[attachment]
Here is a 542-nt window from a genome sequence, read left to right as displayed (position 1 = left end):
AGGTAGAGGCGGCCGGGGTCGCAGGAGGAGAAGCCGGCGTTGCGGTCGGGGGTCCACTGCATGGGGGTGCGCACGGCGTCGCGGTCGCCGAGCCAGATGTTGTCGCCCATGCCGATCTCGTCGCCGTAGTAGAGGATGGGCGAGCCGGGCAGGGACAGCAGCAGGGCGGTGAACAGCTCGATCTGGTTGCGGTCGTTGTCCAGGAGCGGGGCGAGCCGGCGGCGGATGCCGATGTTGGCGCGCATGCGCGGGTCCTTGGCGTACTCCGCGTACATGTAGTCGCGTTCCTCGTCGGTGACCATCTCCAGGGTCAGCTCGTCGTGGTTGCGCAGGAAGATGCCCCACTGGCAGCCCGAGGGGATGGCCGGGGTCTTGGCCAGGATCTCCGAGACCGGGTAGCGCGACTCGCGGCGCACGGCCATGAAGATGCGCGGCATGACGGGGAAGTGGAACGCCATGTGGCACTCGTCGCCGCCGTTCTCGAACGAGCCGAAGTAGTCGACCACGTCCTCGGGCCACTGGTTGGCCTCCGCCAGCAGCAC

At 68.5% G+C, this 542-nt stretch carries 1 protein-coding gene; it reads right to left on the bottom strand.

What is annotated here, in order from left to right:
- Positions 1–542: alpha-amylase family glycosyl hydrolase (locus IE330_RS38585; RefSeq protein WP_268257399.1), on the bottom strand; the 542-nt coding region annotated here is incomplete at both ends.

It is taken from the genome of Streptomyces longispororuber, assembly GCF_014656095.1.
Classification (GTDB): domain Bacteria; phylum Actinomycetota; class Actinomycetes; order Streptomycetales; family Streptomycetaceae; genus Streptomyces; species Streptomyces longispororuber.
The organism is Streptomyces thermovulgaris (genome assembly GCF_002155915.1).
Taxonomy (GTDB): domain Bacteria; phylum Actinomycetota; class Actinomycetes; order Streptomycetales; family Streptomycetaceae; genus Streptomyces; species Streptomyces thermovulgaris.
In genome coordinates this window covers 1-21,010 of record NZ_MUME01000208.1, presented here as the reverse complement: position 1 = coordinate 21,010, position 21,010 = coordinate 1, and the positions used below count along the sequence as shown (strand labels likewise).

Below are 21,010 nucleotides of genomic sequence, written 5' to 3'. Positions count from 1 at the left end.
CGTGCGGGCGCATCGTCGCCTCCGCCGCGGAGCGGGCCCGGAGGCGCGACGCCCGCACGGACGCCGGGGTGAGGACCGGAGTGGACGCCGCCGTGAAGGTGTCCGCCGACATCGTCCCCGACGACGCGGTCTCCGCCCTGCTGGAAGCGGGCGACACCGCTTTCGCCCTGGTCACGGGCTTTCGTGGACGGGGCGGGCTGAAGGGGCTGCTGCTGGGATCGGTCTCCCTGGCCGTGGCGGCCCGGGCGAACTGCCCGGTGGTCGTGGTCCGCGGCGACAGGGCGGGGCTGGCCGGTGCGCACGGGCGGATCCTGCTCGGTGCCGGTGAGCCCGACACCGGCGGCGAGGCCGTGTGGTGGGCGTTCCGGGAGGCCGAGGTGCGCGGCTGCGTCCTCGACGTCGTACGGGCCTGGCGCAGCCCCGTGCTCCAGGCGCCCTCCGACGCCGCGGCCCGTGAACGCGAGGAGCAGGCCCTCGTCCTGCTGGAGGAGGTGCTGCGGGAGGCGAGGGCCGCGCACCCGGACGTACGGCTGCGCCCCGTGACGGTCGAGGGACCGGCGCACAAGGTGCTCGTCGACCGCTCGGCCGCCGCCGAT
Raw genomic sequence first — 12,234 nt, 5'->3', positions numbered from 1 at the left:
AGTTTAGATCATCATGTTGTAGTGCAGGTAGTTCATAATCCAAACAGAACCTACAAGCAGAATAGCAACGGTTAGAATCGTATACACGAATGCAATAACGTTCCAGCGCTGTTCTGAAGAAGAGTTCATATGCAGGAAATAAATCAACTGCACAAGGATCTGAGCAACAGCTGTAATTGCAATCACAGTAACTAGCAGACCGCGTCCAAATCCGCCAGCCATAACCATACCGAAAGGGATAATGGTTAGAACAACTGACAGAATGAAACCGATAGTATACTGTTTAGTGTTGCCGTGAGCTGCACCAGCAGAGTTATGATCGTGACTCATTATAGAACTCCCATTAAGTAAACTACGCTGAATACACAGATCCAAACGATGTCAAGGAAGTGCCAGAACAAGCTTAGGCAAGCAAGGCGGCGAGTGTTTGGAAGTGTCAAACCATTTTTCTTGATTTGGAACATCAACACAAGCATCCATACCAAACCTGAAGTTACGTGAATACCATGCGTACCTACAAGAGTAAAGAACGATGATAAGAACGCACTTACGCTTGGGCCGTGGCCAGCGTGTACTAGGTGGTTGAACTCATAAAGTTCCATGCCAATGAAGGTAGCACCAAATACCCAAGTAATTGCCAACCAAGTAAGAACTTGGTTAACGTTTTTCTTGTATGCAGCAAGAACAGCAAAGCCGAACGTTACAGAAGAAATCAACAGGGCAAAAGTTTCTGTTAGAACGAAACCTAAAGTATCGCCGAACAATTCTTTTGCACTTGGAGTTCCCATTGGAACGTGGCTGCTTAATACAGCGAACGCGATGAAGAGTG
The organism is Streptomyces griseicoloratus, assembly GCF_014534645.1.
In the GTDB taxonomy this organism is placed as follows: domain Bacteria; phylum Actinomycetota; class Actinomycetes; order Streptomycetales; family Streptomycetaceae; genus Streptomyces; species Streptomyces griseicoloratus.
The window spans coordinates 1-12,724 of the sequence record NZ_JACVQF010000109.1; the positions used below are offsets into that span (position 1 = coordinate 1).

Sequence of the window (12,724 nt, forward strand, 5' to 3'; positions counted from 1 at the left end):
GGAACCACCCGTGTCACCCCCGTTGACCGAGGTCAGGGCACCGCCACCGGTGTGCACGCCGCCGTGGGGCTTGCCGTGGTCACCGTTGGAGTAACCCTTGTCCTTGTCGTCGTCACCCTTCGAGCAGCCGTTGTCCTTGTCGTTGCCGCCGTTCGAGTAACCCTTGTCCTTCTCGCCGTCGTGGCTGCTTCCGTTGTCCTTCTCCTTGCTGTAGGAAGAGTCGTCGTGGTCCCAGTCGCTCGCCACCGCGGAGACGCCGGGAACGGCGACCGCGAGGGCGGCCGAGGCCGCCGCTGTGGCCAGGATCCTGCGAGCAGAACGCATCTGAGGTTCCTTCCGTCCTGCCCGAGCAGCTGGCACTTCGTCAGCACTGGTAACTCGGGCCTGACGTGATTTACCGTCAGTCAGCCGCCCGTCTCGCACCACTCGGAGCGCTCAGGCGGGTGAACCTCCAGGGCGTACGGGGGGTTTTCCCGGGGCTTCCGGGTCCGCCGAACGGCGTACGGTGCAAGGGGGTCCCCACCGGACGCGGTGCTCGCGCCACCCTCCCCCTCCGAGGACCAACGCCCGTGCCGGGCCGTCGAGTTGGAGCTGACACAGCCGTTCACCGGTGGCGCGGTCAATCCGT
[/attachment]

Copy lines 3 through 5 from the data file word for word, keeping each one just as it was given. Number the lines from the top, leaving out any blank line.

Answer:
At 68.5% G+C, this 542-nt stretch carries 1 protein-coding gene; it reads right to left on the bottom strand.

What is annotated here, in order from left to right:
- Positions 1–542: alpha-amylase family glycosyl hydrolase (locus IE330_RS38585; RefSeq protein WP_268257399.1), on the bottom strand; the 542-nt coding region annotated here is incomplete at both ends.